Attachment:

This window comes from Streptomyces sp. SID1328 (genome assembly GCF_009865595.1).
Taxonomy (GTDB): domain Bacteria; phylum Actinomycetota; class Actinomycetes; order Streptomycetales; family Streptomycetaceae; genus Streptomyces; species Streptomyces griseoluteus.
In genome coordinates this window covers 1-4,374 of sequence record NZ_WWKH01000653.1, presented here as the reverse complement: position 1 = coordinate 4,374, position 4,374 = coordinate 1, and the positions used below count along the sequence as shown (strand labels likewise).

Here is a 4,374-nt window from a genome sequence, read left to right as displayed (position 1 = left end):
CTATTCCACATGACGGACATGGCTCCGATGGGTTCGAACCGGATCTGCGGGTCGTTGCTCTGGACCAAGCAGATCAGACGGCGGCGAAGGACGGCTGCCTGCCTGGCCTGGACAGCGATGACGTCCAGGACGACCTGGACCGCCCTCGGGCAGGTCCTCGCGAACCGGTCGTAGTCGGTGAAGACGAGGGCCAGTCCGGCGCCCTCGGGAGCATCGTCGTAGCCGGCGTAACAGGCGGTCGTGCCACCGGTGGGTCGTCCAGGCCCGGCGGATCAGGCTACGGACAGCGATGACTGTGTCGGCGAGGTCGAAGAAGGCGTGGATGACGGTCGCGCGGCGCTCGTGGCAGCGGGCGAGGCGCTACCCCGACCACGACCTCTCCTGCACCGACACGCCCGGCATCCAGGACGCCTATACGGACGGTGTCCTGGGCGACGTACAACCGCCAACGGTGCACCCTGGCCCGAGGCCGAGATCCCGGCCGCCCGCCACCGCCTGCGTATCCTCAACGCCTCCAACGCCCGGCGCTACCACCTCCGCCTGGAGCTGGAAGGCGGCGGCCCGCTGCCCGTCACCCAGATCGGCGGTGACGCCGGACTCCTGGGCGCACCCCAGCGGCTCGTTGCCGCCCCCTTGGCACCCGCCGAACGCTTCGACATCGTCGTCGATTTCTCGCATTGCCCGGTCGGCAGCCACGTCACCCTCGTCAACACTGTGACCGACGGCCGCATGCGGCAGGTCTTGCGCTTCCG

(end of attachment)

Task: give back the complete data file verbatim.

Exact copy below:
This window comes from Streptomyces sp. SID1328 (genome assembly GCF_009865595.1).
Taxonomy (GTDB): domain Bacteria; phylum Actinomycetota; class Actinomycetes; order Streptomycetales; family Streptomycetaceae; genus Streptomyces; species Streptomyces griseoluteus.
In genome coordinates this window covers 1-4,374 of sequence record NZ_WWKH01000653.1, presented here as the reverse complement: position 1 = coordinate 4,374, position 4,374 = coordinate 1, and the positions used below count along the sequence as shown (strand labels likewise).

Here is a 4,374-nt window from a genome sequence, read left to right as displayed (position 1 = left end):
CTATTCCACATGACGGACATGGCTCCGATGGGTTCGAACCGGATCTGCGGGTCGTTGCTCTGGACCAAGCAGATCAGACGGCGGCGAAGGACGGCTGCCTGCCTGGCCTGGACAGCGATGACGTCCAGGACGACCTGGACCGCCCTCGGGCAGGTCCTCGCGAACCGGTCGTAGTCGGTGAAGACGAGGGCCAGTCCGGCGCCCTCGGGAGCATCGTCGTAGCCGGCGTAACAGGCGGTCGTGCCACCGGTGGGTCGTCCAGGCCCGGCGGATCAGGCTACGGACAGCGATGACTGTGTCGGCGAGGTCGAAGAAGGCGTGGATGACGGTCGCGCGGCGCTCGTGGCAGCGGGCGAGGCGCTACCCCGACCACGACCTCTCCTGCACCGACACGCCCGGCATCCAGGACGCCTATACGGACGGTGTCCTGGGCGACGTACAACCGCCAACGGTGCACCCTGGCCCGAGGCCGAGATCCCGGCCGCCCGCCACCGCCTGCGTATCCTCAACGCCTCCAACGCCCGGCGCTACCACCTCCGCCTGGAGCTGGAAGGCGGCGGCCCGCTGCCCGTCACCCAGATCGGCGGTGACGCCGGACTCCTGGGCGCACCCCAGCGGCTCGTTGCCGCCCCCTTGGCACCCGCCGAACGCTTCGACATCGTCGTCGATTTCTCGCATTGCCCGGTCGGCAGCCACGTCACCCTCGTCAACACTGTGACCGACGGCCGCATGCGGCAGGTCTTGCGCTTCCG